Sándor Márai is a relatively recent rediscovery on the stage of 20th-century European literature. A Hungarian of mixed heritage, he travelled and settled all over Europe, working as a writer and critic in the years between the two World Wars. His decisions to write in his native language and keep a very private life meant he never gained fame outside of Hungary, and so his works have only recently been translated.
This kind of story makes for good sales, and for a while, everybody was reading Márai (although I can only speak for the German market here, where translated literature generally has a much bigger share). Embers is my first encounter with the author and his style, and I can see how the descriptions of the Austro-Hungarian heyday and its many characters can capture an audience. The past is always appealing, and Márai’s own experience of it makes the novel reassuringly authentic.
The setting is simple: It is 1940, and Henrik, an aged Hungarian general, finally gets a visitor he has been waiting to see for 41 years. The novel narrates one single night, in which the general’s best friend Konrád, who disappeared mysteriously in 1899, faces the questions that have been haunting Henrik all his life.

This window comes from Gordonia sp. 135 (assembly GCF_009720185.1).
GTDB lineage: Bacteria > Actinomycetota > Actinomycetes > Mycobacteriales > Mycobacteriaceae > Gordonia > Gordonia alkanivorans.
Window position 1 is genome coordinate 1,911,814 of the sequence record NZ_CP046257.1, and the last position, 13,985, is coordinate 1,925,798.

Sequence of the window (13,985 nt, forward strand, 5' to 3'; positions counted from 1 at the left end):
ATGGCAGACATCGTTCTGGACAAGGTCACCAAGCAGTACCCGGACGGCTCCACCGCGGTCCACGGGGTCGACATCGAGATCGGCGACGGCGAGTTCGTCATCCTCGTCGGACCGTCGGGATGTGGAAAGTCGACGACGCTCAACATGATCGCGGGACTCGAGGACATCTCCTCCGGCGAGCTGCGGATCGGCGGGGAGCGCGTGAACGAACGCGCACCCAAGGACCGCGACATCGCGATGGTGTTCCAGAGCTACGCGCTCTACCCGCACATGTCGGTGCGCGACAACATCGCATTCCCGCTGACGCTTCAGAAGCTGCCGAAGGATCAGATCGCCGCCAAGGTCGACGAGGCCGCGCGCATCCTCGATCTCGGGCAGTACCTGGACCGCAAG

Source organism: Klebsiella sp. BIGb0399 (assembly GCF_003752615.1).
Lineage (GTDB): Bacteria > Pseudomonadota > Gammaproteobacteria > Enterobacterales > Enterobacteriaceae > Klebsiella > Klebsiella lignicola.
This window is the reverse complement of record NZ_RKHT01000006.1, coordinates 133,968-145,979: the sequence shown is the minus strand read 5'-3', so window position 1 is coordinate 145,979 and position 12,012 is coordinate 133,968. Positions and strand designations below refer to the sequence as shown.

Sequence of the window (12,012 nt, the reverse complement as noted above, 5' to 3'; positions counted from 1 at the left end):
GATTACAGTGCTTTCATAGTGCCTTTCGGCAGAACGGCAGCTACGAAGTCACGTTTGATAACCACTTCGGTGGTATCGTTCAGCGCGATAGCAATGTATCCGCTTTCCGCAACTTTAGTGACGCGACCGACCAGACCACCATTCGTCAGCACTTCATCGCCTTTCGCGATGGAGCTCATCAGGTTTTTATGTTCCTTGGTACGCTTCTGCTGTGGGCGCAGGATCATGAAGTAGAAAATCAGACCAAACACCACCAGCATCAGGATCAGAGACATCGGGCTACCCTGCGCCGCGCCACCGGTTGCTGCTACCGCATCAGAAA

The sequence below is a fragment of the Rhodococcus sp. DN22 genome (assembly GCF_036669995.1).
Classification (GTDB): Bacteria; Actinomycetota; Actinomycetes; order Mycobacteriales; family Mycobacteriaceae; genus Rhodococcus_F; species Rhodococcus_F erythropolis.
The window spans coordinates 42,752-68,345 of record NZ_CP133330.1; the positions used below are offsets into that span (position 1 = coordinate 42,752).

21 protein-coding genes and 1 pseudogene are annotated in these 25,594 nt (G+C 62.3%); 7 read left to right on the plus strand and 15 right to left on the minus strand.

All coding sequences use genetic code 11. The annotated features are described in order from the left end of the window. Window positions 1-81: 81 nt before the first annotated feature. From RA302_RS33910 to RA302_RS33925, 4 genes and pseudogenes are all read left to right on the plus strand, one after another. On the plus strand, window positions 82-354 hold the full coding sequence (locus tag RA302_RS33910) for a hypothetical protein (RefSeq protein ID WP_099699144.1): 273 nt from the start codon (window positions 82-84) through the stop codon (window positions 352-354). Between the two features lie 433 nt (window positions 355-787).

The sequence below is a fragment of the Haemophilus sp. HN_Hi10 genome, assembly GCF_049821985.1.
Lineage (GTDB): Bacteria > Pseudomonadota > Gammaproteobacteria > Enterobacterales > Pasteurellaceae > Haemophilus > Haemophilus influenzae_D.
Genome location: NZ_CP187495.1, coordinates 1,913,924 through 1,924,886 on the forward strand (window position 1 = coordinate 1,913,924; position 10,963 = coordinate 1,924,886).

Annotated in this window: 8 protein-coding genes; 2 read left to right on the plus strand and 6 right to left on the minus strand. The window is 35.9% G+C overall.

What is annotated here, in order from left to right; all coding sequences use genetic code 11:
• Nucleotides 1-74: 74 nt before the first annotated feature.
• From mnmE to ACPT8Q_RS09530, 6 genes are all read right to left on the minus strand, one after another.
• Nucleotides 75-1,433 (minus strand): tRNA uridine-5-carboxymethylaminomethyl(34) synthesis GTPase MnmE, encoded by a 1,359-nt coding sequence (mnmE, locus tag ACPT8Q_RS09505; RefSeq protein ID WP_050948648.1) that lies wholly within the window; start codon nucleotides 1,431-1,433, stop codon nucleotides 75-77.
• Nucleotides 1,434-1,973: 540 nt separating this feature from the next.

The first part of the book briefly introduces the main characters and their history. Mirroring the general’s dream-like existence and constant occupation with the past, the facts are presented in a very compacted style, the products of a mind that has been ordering them for decades and is now describing them without emotion. Although very interesting in literary terms, this makes it hard for the reader to connect, and I had a hard time wanting to continue with the novel. Fairly quickly though, we reach the main part of the novel, the confrontation of the two friends, which is a monologue by Henrik, detailing the facts he has come to terms with over the years, and merely asking Konrád two questions which he hope will help both of them find closure.
As a novel, Embers is more interesting and clever than it is moving. The whole thing feels incredibly well planned, almost like a one-man play. Stylistically, everything fits, but even though the story culminates in an existential question, I found myself not caring much. I could tell Marái was a journalist, which in itself is nothing terrible, of course, but sacrifices the emotion that lies at the heart of such a story. I will read more of his novels, because they deal with a place and time I would like to know more about, but it will feel like a bit of work.